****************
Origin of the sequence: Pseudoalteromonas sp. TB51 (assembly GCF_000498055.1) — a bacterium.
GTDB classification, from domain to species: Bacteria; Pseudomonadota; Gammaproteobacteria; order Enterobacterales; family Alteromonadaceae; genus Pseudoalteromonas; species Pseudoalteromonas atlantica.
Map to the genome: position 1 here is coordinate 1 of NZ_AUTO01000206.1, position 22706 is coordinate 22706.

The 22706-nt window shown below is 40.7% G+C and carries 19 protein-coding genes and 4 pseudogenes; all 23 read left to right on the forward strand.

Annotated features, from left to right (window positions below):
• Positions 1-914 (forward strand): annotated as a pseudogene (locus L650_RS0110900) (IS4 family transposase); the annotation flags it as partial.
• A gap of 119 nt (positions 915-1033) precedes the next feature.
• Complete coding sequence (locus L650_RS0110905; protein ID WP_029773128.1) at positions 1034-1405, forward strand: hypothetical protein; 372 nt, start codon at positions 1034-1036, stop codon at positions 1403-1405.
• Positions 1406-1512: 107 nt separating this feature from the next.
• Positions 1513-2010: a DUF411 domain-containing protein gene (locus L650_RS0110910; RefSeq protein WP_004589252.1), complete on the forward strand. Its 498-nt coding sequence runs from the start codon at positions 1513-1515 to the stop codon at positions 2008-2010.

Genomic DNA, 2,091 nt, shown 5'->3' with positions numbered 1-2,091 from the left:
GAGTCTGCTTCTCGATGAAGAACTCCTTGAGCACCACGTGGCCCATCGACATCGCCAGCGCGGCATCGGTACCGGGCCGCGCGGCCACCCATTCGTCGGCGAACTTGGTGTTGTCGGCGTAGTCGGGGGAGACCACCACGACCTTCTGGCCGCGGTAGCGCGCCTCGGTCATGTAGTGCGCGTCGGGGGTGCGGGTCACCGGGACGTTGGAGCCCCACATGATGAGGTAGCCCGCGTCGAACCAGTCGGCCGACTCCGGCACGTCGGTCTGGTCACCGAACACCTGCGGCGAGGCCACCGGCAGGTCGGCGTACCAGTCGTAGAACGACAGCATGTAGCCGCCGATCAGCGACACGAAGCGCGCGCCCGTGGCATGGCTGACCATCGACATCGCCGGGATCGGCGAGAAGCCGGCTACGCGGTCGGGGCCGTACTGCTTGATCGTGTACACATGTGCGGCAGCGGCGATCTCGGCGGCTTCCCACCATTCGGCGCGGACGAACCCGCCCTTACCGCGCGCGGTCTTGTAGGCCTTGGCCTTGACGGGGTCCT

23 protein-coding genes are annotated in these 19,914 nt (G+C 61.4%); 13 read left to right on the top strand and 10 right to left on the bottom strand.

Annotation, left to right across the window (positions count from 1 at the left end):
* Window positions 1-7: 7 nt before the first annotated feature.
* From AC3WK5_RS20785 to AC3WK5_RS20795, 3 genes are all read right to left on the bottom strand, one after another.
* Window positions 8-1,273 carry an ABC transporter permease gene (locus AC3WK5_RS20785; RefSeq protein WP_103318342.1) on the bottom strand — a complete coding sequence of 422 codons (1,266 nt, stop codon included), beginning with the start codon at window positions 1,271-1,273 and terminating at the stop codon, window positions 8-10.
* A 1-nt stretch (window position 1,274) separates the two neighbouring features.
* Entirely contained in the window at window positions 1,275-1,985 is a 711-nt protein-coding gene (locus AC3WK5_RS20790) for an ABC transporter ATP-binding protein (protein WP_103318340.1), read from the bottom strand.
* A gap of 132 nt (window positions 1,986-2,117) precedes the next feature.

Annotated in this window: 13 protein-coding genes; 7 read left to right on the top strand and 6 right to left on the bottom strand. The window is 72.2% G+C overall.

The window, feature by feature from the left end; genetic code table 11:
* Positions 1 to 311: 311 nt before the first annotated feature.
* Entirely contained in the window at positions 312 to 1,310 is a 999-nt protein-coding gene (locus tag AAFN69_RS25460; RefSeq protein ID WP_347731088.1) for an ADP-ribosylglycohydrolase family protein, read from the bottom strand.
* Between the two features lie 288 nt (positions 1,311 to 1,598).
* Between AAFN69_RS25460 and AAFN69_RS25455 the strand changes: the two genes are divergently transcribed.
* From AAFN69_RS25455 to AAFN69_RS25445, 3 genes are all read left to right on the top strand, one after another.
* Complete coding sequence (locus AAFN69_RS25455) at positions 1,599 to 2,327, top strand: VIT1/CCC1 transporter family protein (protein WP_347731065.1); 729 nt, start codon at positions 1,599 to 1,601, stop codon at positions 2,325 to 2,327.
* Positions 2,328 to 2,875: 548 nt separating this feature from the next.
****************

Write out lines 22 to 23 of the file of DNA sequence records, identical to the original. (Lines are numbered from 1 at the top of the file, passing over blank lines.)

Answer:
The window, feature by feature from the left end; genetic code table 11:
* Positions 1 to 311: 311 nt before the first annotated feature.